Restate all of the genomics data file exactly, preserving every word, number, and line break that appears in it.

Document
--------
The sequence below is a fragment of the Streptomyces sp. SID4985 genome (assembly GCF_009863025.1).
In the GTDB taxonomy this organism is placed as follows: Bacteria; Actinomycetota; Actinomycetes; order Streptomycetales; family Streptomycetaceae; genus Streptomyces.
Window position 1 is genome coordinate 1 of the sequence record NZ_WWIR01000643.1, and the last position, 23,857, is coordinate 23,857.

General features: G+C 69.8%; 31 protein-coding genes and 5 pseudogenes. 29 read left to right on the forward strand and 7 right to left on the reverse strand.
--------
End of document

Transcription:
The sequence below is a fragment of the Streptomyces sp. SID4985 genome (assembly GCF_009863025.1).
In the GTDB taxonomy this organism is placed as follows: Bacteria; Actinomycetota; Actinomycetes; order Streptomycetales; family Streptomycetaceae; genus Streptomyces.
Window position 1 is genome coordinate 1 of the sequence record NZ_WWIR01000643.1, and the last position, 23,857, is coordinate 23,857.

General features: G+C 69.8%; 31 protein-coding genes and 5 pseudogenes. 29 read left to right on the forward strand and 7 right to left on the reverse strand.